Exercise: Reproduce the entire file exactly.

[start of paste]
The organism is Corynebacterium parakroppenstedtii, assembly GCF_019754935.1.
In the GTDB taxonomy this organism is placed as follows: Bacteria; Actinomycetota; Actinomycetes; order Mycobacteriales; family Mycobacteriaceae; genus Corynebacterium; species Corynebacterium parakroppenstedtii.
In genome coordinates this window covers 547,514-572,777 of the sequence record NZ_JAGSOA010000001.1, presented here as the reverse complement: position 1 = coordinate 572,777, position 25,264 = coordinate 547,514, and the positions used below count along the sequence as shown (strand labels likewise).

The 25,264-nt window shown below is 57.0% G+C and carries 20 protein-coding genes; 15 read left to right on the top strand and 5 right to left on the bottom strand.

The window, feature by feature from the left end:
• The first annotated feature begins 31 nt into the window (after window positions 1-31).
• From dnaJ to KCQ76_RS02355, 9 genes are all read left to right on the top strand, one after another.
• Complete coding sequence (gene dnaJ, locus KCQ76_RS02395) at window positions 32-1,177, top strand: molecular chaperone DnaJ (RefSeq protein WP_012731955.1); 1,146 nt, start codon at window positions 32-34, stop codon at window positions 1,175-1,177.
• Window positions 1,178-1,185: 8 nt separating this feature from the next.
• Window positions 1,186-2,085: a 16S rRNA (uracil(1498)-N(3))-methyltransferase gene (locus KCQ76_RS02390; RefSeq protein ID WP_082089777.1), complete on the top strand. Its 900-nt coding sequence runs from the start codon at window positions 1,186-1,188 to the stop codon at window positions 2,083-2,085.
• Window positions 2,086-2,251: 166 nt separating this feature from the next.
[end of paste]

The organism is Corynebacterium parakroppenstedtii, assembly GCF_019754935.1.
In the GTDB taxonomy this organism is placed as follows: Bacteria; Actinomycetota; Actinomycetes; order Mycobacteriales; family Mycobacteriaceae; genus Corynebacterium; species Corynebacterium parakroppenstedtii.
In genome coordinates this window covers 547,514-572,777 of the sequence record NZ_JAGSOA010000001.1, presented here as the reverse complement: position 1 = coordinate 572,777, position 25,264 = coordinate 547,514, and the positions used below count along the sequence as shown (strand labels likewise).

The 25,264-nt window shown below is 57.0% G+C and carries 20 protein-coding genes; 15 read left to right on the top strand and 5 right to left on the bottom strand.

The window, feature by feature from the left end:
• The first annotated feature begins 31 nt into the window (after window positions 1-31).
• From dnaJ to KCQ76_RS02355, 9 genes are all read left to right on the top strand, one after another.
• Complete coding sequence (gene dnaJ, locus KCQ76_RS02395) at window positions 32-1,177, top strand: molecular chaperone DnaJ (RefSeq protein WP_012731955.1); 1,146 nt, start codon at window positions 32-34, stop codon at window positions 1,175-1,177.
• Window positions 1,178-1,185: 8 nt separating this feature from the next.
• Window positions 1,186-2,085: a 16S rRNA (uracil(1498)-N(3))-methyltransferase gene (locus KCQ76_RS02390; RefSeq protein ID WP_082089777.1), complete on the top strand. Its 900-nt coding sequence runs from the start codon at window positions 1,186-1,188 to the stop codon at window positions 2,083-2,085.
• Window positions 2,086-2,251: 166 nt separating this feature from the next.